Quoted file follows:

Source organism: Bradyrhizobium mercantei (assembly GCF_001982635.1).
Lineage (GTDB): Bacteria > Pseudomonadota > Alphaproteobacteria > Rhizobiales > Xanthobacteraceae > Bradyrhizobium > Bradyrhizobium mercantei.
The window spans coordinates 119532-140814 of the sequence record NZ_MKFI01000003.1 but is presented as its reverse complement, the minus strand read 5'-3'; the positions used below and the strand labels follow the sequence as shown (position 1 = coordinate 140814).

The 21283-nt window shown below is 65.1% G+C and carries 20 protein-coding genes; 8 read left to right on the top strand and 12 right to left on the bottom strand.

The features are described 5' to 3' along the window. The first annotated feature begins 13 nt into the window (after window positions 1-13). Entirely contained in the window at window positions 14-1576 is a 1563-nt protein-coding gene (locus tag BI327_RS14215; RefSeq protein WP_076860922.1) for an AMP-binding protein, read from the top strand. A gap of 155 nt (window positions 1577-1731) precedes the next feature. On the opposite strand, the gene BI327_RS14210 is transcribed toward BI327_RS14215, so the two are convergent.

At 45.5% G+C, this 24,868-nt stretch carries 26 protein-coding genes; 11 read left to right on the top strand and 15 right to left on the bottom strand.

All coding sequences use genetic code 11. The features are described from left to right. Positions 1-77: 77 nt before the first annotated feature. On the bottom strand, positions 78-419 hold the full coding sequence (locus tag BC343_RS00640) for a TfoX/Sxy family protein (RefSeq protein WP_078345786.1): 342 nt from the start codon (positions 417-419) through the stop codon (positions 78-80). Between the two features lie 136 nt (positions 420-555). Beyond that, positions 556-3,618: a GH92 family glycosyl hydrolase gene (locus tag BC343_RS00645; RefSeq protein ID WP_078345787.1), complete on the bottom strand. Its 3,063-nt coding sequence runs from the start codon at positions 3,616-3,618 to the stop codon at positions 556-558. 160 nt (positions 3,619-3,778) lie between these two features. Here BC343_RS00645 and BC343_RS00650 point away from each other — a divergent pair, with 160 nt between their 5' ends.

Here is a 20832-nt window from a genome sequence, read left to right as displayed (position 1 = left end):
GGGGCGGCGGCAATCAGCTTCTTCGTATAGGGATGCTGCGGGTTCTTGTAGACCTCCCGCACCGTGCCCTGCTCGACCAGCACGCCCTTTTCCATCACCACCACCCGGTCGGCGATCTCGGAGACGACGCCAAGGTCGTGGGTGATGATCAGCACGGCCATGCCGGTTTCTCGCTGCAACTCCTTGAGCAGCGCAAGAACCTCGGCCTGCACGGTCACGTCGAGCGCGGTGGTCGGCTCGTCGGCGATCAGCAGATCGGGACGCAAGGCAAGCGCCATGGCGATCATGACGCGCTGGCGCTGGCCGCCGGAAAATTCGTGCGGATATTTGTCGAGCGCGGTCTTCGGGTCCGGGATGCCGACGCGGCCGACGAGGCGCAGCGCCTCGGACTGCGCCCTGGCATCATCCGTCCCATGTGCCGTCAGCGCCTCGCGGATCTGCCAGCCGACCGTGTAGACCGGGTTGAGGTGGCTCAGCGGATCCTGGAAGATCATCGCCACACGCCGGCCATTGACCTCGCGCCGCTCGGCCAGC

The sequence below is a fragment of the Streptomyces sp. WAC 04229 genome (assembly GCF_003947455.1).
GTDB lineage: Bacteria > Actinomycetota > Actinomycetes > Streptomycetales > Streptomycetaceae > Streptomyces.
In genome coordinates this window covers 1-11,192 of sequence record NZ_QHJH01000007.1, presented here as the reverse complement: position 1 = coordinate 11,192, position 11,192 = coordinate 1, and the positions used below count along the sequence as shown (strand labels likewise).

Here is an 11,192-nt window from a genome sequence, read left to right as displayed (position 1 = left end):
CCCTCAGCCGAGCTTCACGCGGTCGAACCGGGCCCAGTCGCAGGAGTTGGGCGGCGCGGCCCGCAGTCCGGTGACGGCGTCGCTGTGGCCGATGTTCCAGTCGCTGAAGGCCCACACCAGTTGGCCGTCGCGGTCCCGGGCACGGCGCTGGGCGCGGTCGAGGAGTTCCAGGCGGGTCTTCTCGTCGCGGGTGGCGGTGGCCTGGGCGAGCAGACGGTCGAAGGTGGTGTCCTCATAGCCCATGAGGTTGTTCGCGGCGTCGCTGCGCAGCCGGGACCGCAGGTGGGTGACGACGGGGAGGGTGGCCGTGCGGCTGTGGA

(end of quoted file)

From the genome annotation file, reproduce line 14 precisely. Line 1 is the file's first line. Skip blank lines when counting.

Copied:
CCCTCAGCCGAGCTTCACGCGGTCGAACCGGGCCCAGTCGCAGGAGTTGGGCGGCGCGGCCCGCAGTCCGGTGACGGCGTCGCTGTGGCCGATGTTCCAGTCGCTGAAGGCCCACACCAGTTGGCCGTCGCGGTCCCGGGCACGGCGCTGGGCGCGGTCGAGGAGTTCCAGGCGGGTCTTCTCGTCGCGGGTGGCGGTGGCCTGGGCGAGCAGACGGTCGAAGGTGGTGTCCTCATAGCCCATGAGGTTGTTCGCGGCGTCGCTGCGCAGCCGGGACCGCAGGTGGGTGACGACGGGGAGGGTGGCCGTGCGGCTGTGGA